Not long ago, a friend treated me in a way I found quite offensive and I let her know how hurtful she had been.
Instead of apologizing, she concocted a reason as to why I was at fault. When I refuted her logic, she e-mailed me a request for “forgiveness,” but attached to it a diatribe on what a difficult and nasty person I am. Horrified by her weird attitude, my angry response still sits in my outbox, unsent.
Which is why I was interested in Michael Henderson’s latest insights. The British author collects episodes of forgiveness like others collect seashells: Muslims vs. Hindus in Gujarat, India; Palestinians vs. Jews; Jews vs. Germans; Algerians vs. the French; whites vs. blacks in South Africa; and so on.
What Mr. Henderson chronicles is the individual details: the Palestinian who cradled his 10-year-old daughter, Abir, as she lay dying after being shot in the head by Israeli border guards; the Romanian woman who, as a 10-year-old, was part of Nazi doctor Josef Mengele’s gruesome medical experiments on Jewish twins; the American woman who traveled to Chechnya in 1997 to help traumatized children and ended up being imprisoned and repeatedly raped over a 14-month period.
These are gut-wrenching things I cannot imagine forgiving.
Mr. Henderson got into the forgiveness business as a child growing up in West London. His grandfather, an Anglo-Irish Protestant in Ireland, was told to leave the country within a few days, or be shot. This was in the early 1920s during the time of Irish independence. The family home was then burned to the ground.
Mr. Henderson only began coming to terms with this in 1947 when he and his family visited an international reconciliation center in Caux, Switzerland. After his mother reached out to an Irish-Catholic woman she met there and the two became friends, Mr. Henderson became enamored of the idea of international peacemaking. He has been involved in such efforts for 50 years and has written four books on the topic, his latest being “No Enemy to Conquer: Forgiveness in an Unforgiving World.”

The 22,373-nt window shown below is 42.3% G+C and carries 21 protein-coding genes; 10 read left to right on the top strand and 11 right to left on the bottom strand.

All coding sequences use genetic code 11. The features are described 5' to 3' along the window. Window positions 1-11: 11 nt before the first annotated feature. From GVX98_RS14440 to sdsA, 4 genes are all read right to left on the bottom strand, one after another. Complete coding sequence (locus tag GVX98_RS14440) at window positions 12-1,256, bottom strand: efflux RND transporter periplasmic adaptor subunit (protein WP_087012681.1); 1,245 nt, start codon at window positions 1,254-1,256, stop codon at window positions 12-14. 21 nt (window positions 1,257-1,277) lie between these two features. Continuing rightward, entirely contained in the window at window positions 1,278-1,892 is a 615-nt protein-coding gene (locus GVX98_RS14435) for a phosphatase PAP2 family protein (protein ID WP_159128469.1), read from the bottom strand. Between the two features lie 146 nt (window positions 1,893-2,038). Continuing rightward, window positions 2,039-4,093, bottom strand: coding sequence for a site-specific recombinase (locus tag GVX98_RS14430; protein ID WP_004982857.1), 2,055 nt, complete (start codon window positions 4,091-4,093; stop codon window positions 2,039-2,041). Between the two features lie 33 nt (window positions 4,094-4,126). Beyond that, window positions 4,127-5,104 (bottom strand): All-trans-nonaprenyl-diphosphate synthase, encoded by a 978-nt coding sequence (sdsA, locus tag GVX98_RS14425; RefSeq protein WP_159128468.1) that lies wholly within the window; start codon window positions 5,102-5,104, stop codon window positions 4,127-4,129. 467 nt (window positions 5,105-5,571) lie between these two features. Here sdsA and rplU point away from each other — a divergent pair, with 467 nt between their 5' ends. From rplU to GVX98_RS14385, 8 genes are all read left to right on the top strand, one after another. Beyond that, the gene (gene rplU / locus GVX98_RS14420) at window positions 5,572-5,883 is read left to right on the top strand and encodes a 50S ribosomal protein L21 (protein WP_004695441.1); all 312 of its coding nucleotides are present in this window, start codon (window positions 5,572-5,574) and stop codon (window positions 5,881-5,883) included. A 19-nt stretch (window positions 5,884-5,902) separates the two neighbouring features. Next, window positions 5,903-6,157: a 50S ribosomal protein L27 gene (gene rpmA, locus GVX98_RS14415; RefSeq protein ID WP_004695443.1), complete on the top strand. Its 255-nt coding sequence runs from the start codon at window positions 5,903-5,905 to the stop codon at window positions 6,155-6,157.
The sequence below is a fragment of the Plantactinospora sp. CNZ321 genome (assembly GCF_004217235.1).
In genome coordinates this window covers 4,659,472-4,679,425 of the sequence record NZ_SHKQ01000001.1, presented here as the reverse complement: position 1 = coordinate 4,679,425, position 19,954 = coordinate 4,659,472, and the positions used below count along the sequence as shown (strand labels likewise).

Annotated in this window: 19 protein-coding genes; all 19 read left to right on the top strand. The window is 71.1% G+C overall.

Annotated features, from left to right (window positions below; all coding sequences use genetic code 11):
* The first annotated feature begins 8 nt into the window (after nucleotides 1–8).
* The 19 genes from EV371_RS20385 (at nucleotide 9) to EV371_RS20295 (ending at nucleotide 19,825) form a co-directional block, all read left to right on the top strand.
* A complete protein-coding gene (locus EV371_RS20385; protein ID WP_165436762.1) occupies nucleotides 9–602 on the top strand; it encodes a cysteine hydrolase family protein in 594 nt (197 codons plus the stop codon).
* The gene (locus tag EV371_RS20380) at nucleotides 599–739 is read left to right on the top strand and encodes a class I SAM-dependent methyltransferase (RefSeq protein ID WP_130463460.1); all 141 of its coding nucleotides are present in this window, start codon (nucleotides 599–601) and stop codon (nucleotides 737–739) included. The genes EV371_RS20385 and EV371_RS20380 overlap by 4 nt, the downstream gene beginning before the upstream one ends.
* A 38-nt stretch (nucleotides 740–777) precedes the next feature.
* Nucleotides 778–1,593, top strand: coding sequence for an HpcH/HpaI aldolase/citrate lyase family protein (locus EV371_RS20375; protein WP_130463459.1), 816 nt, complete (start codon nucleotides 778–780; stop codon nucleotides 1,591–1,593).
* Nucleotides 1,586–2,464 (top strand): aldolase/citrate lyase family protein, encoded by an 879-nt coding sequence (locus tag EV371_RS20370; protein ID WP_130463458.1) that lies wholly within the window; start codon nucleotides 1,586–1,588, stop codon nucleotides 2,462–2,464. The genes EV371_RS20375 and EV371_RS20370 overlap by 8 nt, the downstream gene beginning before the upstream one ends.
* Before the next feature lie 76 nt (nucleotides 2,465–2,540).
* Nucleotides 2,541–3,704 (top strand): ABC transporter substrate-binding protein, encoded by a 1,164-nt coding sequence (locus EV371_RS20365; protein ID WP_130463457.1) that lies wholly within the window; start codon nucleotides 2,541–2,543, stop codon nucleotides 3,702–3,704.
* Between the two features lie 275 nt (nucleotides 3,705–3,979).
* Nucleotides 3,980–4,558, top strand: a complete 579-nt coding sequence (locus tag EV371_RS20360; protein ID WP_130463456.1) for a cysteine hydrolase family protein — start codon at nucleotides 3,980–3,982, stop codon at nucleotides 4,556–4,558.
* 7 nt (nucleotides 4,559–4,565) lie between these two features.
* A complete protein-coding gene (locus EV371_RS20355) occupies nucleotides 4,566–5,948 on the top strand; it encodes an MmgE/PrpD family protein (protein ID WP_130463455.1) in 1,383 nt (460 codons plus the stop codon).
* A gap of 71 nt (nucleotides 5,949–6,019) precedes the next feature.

“Far from being a soft option, forgiveness is a vital ingredient in building trust,” he says. “Indeed, our chief rabbi, Sir Jonathan Sacks, says that forgiveness is the single most important word in conflict resolution in the context of breaking the chain of hate and healing historical grievances. It means that we are not destined endlessly to replay the grievances of yesterday. It is the ability to live with the past without being held captive by it.”
I had a hard time with parts of the book where the people wronged came to peace with what had happened to them by trying to understand the people who attacked them. To me, that was reminiscent of the Stockholm syndrome. Mr. Henderson calls it “forgiveness with teeth.”
“In forgiveness, the person you are freeing is yourself,” he told me. “You’re not forgiving for the benefit of the other person. You become the free person. People think it’s a soft option and the other person is getting away with murder. That’s the bad reputation forgiveness has.
“But if you’ve been around people who don’t forgive, they become bitter and closed in on themselves. Some people want to become free of that sort of thing. They want to move on.”
So, should I delete the message in my outbox? I’m not able to. Not yet.
• Julia Duin’s “Stairway to Heaven” column runs Sundays and Thursdays. Contact her at email@example.com.